Reviews & Articles
航班取消 | Flight cancellation
at 4:54pm on 24th February 2020
澳洲各大城市都可以找到色彩繽紛的街頭壁畫。這幅出自澳洲藝術家Tom O''Hern手筆，位於澳洲塔斯曼尼亞荷伯特Bidencope Lane的壁畫作品，在此畫出了天馬行空的生物，令我看出了新冠病毒。2020年2月20日（照片由作者提供）
Colourful street murals can be seen in most Australian cities. Imaginary creatures, now imagined by me as alluding to the coronavirus, can be seen in this section of a street mural by Australian artist Tom O’Hern, Bidencope Lane, Hobart, Tasmania, Australia, 20 February 2020. (Photo: John Batten)
(Please scroll down for English version)
2003年沙士肆虐，還有2019年的反政府抗爭期間，離開香港會令我感到尷尬和內疚。身為香港居民，我希望分享那些時刻、留在我的家見證那些事件。我對新冠病毒疫情卻有著截然不同的反應。回顧近代歷史，流感病毒源頭很多時都牽涉中國 –– 雖然沒有確鑿證據證明中國是感染源頭。然而，中國國內人類靠近豬和禽類居住的情況，加上國內大城市人口稠密，令病毒更容易在中國國內由動物跳往人類身上，這也許是合理的結論。近年，中國內地出現了進食果子貍和蝙蝠等野生動物的現象，這些動物更在內地菜市場有售，結果沙士與禽流感相繼出現，有說正是病毒從動物跳到人類身上的例子。
by John Batten
I arrived in Melbourne, Australia the day after Hong Kong’s Lunar New Year public holidays ended. Because of the new year and despite booking months ahead, I had only been able to get a reasonably-priced ticket through Manila with Philippine Airlines. In those few days after arriving in Australia as more information about the coronavirus emerged, the world’s established travel patterns were disrupted – similar happened in the first Gulf War and during SARS. The Philippine government were one of the first countries to announce that all flights into and out of China, including Hong Kong, were to be banned – other countries have introduced similar bans or imposed quarantine on arrivals from the mainland. The Philippine decision may have also been prompted by recent revelations in the Philippine media of the many mainland visitors who had overstayed their Philippine visas and were working illegally in the country. Not only were Chinese nationals arriving in the Philippines, but they were ‘disappearing’ into the vast urban and messy sprawl of Manila. These illegal mainland workers can be found throughout the world, even in poorer countries like the Philippines, working on construction sites, in restaurant kitchens, at illegal mining operations, or, in backstreet clothing manufacturing sweatshops. The Philippine government made a prudent decision under those circumstances, but it was also incredibly disruptive. Many of the Philippines’ overseas contract workers (OCWs) transit through Hong Kong when returning to the Philippines for holidays or for contract renewals. Hong Kong’s own overseas workers, particularly domestic helpers who had planned to return to the Philippines over the new year holidays, were caught by the Philippine government’s travel ban: they couldn’t return to Hong Kong, although that restriction has now been eased.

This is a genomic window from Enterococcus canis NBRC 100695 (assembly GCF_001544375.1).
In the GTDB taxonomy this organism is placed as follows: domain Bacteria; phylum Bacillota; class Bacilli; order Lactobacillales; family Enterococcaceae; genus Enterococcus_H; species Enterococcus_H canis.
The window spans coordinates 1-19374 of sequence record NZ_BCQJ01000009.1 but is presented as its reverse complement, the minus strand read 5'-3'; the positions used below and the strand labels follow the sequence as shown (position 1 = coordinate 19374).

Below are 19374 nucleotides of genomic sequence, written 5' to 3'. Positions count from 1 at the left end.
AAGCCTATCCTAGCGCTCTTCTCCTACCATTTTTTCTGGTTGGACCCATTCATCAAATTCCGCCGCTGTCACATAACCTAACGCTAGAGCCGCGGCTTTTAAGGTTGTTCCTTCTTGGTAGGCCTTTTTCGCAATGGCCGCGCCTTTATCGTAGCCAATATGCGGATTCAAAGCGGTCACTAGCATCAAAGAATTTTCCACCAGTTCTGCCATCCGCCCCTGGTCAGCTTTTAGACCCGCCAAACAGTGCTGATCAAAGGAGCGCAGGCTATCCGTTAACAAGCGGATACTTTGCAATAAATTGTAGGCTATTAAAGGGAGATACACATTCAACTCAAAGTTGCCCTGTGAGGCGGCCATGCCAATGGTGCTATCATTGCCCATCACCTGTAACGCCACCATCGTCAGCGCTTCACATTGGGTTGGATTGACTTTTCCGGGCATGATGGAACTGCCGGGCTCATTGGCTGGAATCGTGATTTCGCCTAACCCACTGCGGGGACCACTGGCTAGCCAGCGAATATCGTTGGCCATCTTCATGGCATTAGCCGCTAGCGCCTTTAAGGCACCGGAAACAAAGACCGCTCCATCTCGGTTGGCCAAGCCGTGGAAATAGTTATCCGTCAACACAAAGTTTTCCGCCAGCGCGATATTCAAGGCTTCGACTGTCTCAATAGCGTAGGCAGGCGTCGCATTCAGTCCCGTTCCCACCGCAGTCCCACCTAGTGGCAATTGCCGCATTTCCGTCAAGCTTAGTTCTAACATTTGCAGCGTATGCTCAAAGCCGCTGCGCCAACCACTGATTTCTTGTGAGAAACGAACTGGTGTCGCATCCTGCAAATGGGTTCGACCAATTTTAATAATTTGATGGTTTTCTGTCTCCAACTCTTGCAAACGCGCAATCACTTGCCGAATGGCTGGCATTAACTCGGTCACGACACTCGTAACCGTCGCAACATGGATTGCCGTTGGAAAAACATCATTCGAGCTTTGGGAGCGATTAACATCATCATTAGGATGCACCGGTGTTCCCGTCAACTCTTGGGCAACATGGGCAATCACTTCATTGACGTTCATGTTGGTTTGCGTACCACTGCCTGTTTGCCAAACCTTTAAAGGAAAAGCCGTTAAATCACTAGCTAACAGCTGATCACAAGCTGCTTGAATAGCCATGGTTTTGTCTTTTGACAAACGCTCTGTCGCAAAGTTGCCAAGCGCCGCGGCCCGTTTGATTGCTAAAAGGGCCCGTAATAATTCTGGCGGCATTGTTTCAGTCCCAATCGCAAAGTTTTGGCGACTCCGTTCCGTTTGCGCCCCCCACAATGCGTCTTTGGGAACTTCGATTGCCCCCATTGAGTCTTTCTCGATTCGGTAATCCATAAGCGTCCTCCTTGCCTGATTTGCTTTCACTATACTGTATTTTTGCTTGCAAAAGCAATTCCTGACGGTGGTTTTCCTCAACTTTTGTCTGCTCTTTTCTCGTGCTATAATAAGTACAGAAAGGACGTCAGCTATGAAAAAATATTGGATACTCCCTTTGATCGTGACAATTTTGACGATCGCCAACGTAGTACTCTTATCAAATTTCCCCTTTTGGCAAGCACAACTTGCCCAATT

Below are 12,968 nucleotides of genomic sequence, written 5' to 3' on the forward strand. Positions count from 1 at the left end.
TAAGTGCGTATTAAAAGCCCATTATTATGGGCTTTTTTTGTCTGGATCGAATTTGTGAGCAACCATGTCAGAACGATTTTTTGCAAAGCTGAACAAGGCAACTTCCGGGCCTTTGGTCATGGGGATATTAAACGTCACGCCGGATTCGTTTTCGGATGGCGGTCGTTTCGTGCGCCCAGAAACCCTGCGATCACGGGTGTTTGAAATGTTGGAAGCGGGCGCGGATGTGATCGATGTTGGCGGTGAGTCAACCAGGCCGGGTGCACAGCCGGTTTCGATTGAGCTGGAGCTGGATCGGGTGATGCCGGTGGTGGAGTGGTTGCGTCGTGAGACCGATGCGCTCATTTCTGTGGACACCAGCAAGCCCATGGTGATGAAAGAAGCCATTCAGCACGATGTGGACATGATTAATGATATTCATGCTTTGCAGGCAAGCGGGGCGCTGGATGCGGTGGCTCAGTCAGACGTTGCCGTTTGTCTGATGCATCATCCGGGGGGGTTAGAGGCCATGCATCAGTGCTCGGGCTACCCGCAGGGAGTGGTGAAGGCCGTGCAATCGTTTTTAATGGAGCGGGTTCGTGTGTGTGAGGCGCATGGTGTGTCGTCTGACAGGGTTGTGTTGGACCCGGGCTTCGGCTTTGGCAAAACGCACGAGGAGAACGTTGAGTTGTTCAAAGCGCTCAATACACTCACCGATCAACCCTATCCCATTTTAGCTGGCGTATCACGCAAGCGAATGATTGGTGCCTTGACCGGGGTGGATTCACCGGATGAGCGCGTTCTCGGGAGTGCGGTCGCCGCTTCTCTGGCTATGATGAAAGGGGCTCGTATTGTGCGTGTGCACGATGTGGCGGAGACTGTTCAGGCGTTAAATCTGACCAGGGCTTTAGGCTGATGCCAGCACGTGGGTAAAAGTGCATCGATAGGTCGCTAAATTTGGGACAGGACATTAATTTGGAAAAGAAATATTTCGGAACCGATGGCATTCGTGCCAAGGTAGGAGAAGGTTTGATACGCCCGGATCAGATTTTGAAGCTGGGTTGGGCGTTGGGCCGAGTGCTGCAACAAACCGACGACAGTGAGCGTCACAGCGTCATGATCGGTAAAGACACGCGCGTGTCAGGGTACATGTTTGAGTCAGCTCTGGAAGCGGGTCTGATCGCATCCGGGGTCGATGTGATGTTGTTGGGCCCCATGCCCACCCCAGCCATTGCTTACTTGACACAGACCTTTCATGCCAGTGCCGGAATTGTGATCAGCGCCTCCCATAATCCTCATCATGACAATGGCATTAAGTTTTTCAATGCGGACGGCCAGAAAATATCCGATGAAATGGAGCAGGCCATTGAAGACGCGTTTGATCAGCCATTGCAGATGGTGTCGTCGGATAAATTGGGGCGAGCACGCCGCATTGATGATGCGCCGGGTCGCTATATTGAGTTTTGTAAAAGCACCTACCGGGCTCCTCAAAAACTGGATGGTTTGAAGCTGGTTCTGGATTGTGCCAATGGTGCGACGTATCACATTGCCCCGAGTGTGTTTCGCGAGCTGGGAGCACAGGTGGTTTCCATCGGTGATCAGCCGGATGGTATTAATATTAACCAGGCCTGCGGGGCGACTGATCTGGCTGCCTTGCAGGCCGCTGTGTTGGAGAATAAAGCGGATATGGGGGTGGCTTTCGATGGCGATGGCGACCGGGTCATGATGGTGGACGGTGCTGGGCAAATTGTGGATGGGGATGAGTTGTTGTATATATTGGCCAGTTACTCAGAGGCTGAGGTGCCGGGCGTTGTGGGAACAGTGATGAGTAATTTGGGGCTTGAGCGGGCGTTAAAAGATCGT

Because of the Philippine government’s ban, I have had the return sector flight from Manila to Hong Kong cancelled by the airline. I was initially in a dilemma about this, but as I have no urgent work to do or meetings to attend in Hong Kong and can work remotely, I have relaxed about not being able to immediately return. Many others, who work for employers, including Hong Kong’s domestic helper workforce, don’t have the flexibility that I do.